Wednesday, June 4, 2014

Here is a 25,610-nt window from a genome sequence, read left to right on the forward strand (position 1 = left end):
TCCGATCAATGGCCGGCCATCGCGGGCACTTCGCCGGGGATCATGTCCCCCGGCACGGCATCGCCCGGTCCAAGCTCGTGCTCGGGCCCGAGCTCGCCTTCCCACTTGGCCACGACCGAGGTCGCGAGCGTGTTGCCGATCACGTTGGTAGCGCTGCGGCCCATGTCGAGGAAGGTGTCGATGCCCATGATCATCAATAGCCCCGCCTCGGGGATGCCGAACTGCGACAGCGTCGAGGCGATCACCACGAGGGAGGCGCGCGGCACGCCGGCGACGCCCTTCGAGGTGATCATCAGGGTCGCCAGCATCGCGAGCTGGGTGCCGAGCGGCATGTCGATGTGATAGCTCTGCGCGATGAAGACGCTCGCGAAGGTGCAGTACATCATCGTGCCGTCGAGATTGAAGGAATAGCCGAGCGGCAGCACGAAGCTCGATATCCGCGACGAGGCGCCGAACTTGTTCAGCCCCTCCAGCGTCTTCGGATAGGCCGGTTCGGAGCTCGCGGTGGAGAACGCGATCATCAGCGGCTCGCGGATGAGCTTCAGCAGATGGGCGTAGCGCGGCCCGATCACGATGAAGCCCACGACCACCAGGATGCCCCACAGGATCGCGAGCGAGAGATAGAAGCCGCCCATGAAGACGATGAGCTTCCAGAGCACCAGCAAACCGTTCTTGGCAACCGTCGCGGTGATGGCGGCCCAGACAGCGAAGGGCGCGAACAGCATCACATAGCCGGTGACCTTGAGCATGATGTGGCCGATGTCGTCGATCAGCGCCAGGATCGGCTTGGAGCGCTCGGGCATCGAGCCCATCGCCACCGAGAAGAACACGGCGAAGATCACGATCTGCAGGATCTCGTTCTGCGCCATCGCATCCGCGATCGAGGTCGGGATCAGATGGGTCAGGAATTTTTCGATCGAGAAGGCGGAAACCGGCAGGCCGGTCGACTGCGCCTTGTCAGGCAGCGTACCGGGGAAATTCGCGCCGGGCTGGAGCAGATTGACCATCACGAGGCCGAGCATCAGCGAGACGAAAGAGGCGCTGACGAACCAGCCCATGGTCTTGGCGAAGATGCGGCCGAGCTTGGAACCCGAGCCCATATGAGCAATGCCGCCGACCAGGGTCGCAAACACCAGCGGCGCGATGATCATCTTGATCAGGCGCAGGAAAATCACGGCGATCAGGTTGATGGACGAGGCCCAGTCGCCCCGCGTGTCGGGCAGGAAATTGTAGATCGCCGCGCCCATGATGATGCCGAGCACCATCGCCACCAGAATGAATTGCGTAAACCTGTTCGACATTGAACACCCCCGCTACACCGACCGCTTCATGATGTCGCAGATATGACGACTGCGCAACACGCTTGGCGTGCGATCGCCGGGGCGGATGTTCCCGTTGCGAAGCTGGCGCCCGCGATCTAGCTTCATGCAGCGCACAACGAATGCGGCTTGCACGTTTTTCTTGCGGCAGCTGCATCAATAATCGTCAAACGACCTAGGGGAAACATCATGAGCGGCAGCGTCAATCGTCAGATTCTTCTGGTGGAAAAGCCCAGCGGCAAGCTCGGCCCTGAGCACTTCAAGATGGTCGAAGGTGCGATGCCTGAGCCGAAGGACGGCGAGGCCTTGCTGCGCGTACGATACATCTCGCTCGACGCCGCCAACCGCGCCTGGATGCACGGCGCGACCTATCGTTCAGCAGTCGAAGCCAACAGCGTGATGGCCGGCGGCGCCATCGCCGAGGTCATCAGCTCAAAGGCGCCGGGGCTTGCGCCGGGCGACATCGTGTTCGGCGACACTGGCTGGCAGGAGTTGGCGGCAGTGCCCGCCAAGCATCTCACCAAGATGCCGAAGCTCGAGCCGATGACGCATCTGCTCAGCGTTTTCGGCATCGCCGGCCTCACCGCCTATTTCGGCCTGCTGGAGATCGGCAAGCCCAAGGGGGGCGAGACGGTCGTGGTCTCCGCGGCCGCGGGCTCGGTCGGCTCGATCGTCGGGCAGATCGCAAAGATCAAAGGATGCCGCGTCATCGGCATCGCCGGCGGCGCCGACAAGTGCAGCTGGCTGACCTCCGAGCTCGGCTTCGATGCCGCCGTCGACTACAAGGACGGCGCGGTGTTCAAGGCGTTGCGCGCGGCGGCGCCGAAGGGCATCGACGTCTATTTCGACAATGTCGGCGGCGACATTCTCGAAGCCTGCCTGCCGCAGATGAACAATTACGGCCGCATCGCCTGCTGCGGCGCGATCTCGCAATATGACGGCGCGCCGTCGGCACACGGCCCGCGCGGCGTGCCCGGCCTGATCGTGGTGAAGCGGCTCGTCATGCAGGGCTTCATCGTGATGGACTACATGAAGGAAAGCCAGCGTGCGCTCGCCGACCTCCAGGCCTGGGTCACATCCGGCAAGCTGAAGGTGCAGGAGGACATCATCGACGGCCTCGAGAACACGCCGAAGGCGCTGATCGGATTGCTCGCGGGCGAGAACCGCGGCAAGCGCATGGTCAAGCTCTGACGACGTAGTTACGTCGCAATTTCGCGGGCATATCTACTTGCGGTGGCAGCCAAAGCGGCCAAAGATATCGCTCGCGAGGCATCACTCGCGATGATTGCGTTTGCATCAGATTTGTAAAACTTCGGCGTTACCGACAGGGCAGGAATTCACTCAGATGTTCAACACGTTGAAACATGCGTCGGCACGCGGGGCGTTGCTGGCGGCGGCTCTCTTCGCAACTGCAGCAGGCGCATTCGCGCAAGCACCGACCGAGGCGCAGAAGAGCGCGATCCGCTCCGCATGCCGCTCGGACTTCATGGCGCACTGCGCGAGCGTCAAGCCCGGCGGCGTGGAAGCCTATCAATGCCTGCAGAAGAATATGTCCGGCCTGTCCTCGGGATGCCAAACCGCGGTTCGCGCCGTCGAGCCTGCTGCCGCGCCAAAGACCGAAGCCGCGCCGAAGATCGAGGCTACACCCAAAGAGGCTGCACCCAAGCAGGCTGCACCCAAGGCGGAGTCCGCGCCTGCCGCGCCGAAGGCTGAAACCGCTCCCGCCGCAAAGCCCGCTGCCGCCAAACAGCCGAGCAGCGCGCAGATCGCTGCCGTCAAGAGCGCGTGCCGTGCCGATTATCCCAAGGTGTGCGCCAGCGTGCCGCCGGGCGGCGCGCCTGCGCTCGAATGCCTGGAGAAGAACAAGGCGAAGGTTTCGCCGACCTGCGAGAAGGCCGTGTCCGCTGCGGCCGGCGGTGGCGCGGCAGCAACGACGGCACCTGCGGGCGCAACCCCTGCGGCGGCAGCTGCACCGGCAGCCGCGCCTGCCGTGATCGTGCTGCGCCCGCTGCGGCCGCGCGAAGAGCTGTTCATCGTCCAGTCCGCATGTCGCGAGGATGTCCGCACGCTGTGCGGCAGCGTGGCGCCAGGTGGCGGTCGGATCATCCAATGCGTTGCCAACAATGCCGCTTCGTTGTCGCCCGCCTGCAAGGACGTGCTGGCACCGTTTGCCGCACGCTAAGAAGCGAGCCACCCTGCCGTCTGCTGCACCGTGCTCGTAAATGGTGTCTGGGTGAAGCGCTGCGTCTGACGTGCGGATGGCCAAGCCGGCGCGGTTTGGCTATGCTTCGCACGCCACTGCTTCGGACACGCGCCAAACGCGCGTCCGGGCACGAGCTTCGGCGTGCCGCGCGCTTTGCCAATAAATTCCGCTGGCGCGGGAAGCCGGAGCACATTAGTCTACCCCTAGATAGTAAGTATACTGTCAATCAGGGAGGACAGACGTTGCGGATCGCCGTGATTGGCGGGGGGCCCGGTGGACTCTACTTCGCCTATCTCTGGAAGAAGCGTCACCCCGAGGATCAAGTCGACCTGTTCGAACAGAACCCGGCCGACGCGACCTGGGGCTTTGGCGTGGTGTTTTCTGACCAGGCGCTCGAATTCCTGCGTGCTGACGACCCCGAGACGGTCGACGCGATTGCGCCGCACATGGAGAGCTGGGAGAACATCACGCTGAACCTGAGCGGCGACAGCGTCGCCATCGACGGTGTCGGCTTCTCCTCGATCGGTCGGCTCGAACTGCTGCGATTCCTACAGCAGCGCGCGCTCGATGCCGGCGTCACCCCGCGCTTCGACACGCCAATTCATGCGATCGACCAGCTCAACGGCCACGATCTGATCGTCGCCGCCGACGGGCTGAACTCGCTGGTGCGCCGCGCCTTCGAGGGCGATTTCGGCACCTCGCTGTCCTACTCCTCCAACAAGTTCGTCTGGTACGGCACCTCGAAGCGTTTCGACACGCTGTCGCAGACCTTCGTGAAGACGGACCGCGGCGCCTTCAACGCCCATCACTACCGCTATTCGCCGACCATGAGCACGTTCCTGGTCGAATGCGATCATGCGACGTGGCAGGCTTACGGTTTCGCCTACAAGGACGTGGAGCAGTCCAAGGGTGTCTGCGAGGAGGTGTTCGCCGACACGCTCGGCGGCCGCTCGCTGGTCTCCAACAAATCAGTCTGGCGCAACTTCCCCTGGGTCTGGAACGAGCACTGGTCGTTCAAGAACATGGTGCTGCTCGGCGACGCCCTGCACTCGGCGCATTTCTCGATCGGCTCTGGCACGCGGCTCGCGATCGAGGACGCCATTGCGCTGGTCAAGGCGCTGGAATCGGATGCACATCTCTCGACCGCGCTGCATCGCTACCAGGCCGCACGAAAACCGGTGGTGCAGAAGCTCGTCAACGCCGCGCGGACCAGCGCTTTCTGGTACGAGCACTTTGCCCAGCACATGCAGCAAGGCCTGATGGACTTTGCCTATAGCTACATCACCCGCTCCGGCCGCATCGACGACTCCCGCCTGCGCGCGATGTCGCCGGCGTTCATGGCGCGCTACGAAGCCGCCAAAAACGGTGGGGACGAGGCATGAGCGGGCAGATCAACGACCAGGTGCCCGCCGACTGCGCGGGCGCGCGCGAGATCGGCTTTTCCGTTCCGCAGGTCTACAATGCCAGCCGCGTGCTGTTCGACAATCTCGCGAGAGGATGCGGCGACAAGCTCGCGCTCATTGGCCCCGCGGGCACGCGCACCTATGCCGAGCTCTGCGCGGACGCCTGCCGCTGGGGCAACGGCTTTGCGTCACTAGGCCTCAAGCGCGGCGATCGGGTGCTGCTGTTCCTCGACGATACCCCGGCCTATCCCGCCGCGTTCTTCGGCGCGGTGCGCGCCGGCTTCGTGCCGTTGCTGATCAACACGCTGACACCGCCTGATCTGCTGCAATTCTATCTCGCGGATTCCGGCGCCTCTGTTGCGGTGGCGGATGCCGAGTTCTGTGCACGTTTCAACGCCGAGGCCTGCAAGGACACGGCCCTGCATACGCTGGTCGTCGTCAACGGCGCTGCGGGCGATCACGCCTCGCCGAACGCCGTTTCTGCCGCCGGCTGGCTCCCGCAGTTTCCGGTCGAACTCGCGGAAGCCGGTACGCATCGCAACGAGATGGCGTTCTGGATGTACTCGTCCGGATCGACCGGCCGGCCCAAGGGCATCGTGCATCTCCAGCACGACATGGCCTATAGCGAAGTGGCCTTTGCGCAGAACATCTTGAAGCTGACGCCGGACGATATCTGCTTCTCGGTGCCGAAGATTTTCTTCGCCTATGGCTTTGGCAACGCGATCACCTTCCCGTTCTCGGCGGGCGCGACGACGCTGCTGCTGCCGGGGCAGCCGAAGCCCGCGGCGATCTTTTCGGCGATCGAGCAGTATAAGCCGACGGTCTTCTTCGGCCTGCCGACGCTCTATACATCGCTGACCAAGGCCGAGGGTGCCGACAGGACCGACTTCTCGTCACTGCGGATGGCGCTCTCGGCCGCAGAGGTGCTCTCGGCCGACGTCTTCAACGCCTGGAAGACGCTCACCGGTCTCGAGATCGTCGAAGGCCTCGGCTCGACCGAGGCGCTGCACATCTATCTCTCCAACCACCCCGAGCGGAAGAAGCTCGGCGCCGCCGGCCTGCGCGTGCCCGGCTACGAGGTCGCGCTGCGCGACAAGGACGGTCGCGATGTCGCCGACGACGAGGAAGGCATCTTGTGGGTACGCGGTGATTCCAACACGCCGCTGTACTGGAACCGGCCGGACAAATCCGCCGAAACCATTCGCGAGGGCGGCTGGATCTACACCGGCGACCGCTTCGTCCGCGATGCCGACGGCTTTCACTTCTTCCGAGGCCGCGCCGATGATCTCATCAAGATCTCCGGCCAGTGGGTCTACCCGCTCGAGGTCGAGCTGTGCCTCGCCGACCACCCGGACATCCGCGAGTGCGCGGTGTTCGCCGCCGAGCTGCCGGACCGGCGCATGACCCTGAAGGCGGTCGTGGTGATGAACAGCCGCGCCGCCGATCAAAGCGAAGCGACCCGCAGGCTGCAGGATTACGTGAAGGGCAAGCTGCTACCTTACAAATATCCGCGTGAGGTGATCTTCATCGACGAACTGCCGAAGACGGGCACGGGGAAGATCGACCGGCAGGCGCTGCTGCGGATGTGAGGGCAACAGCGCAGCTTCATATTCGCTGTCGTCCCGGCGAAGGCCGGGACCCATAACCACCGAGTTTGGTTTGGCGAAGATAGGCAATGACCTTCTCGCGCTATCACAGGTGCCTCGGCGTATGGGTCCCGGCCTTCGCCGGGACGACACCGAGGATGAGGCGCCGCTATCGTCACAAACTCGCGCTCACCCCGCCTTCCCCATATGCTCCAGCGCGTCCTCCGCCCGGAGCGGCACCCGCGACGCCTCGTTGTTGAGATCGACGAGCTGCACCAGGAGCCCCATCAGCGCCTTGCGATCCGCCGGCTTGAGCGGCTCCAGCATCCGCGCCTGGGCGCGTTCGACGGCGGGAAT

Okay…It’s morning…or It’s evening. Either way, we want to find those evasive moments wherein we can study the Bible. Sometimes, guilt both overwhelms us and makes us nervous about approaching God’s Word. We may ask little questions: What if we read something that really strikes our conscience and convicts us to the heart? What if a reading or command tells us we were wrong in the decisions we just made on a matter pertaining to our family and someone really got upset? How do we handle those times when we wake up or come home from work and the devotion continues to pile on the pressure so that we feel scared to crack the Bible for a while? I don’t know about you. But, having suffered varying degrees of post-traumatic stress disorder or anxiety throughout my life, such questions have buffeted my conscience. In high school and college, the words of command/law made me scared to get into a regular devotional and prayer life. Did I really want the pounding of do’s and don’ts hitting me all the time? I went to church and heard the beautiful words of promise/Gospel from pastors spoken to me. Why didn’t I see them reflected in my devotions? As I planned to enter Concordia Seminary and engaged in theological discussions with classmates, I saw the reasons for my hesitancy leap before my face. I didn’t know how to study the Bible in its completeness. Facts were easy to understand and gather. Sentimental texts like those read at Christmas, Easter, at funerals, or Confirmation services stood out…in segments. My love for Christian apologetics, the defense of the faith, led me to a series of good points and vocabulary I could slip into my understanding of God’s Word. Then came the day in chapel at Concordia College (now University)-Seward, Nebraska when the leader read from Ephesians 2:8: “It is by grace you have been saved…” That’s when the events of Jesus’ life, ministry, and ongoing service to His Church connected in ways I hadn’t understood since the two years of intensified Christian instruction which preceed the reception of the Lord’s Supper. Grace is God’s favor in Christ Jesus for us who do not deserve it. God shows His favor through the means wherein He reveals Himself as our Savior from our sin.  IN Christ, the Word become flesh (John 1:1-18)  -- In promises from the Old Testament pointing rebellious Israel to the coming Messiah, often appearing in preincarnate ways to His peole—Gen. 3:15, Gen. 22:1-14, Ex. 3:14, Joshua 6, et al.  In Baptism where He knits His Word to simple water (Matt. 28:19, Mark 16:15-16, Acts 2:38-39, Rom. 6:1-14, Gal. 3:26-27, Titus 3:3-7.  The Lord’s Supper where Jesus gives us His own body and blood to eat and drink. Matt. 26:26-28, 1 Cor. 10:16-17, 11:23-26  Preaching: Rom. 10:14-17  Spoken public and private absolution: Ps. 32:5, 1 John 1:8-9 Since Jesus is so much the heart and center of our salvation, then He must be and is the heart and center of His written Word. He breaks through the fog of depression. He consoles us, no matter emotions or addictions we face. And, He brings us to repentance through the ongoing conviction of His Law, that He may comfort us anew with His forgiveness, life, and salvation. (Rom. 10:4, Ps. 130:3-4. With this in mind, approaching devotions, sermons, and Bible classes becomes a regular return to Jesus Himself, drawn by His grace through faith in Him alone. After all, He never leaves nor forsakes us and remains the same—yesterday, today, and forever. (Heb. 13) Even when the Law convicts us of something we’ve thought, said or done—no matter how personal—we need to hear it. No, we can’t improve on the previous day’s disobedience before God. Instead, He uses conviction to fix our eyes on Him and everything He has done for us. (Heb. 12:1-2. There may be days when we forget our daily devotions. We get busy, oversleep, run the kids to every social and athletic endeavor possible. Even so, our Lord guides us back to His Word with His same command and promise, fixing our eyes on Him who is the heart and center of the Holy Scriptures. (John 5:39, 2 Tim. 3:15-17, 2 Peter 3:15-16) Rejoicing in His Word, begin your task each day; lie down and sleep in peace. “Taste and see that the Lord is good” (Ps. 34:8) and in Him remains our help and salvation. (Ps. 46:1-2, Ps. 121:1-2)

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